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Essential terms
-

judicial power = sudbena vlast judiciary = sudstvo, suci judicial independence = sudaka neovisnost to appoint = imenovati to remove from office = razrijeiti dunosti judicial appointments = imenovanja sudaca a term of office = mandat to have the security of tenure = imati sigurno namjetenje to be drawn from the Bar = biti imenovan iz redova viih odvjetnika (barristera) the Cabinet = Vlada

a civil servant = dravni slubenik to hear a case = suditi to sit as a judge = obavljati dunost suca to carry out = provoditi to preside over = predsjedavati puisne judges; circuit judges; recorders; stipendiary magistrates = suci niih kaznenih sudova (magisteates courts) justices of the peace (JPs) = mirovni suci, suci laici niih kaznenih sudova the Bar = odv jetniki stale the Bench = sudaki stale inability or misbehaviour = nesposobnost ili loe vladanje

Vocabulary practice
I Complete the following definitions.
1. 2. 3. 4. 5. 6. 7.

____________ ______________ are public administrative officials in Great Britain. ____________ ______________ are judges of the High court appointed among barristers of at least ten years standing. The chief ministers of the British government are referred to as __________________________ . ____________ ______________ is the first minister of State in Great Britain and the official head of the Cabinet. __________________ is a member of the legal profession whose main function is to argue cases in court. __________________ is the officer whose duty is to preside over the debates of one of the Houses of Parliament. __________________________ is the head of the British judiciary.

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Vocabulary practice

Court personnel

II Complete the following text choosing from the words below. jury - judges recorders - clerk barristers prosecutor magistrates - bench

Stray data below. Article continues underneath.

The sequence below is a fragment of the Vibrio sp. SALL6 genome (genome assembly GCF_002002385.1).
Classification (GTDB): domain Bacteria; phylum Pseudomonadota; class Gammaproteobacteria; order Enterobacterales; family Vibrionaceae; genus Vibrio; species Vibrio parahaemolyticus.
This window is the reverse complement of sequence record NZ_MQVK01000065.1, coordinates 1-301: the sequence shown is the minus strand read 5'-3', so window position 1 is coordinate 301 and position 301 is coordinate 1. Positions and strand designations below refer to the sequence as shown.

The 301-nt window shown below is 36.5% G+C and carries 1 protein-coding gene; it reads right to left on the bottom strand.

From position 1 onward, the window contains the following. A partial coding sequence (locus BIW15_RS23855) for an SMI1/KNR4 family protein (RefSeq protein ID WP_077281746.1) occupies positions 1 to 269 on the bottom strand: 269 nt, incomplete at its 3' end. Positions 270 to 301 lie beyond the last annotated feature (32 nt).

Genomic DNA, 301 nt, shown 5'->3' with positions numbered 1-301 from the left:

The largest group of ________________ are ___________________, ordinary citizens who are not legal professionals but are appointed to ensure that the local community is involved in the running of the legal system. They sit in a group of three (as a _____________). Magistrates sit with a legally qualified ______________ , who can advise on points of law. A case is presented by the ________________ , who takes over the case from the police who have already charged the defendant (or accused) with specified crimes. In the upper courts, the judges are almost all former ______________ . But many cases are also heard by ________________ - part-time barristers from private practice. The Crown Court _______________ consists of 12 persons, aged 18 to 70.

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UNIT 5
The Hierarchy of the Courts The Doctrine of Precedent

The Hierarchy of the Courts


European Court of Justice Supreme Court of the UK S U Court of Appeal (Civil Division) High Court (Family,
Chancery, and Queens Bench Divisions)

Court of Appeal
(Criminal Division)

P E R

High Court
(Queens Bench Division)

I O R
COURTS

Crown Court

County courts

Magistrates courts

CIVIL
JURISDICTION

CRIMINAL

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Courts of England and Wales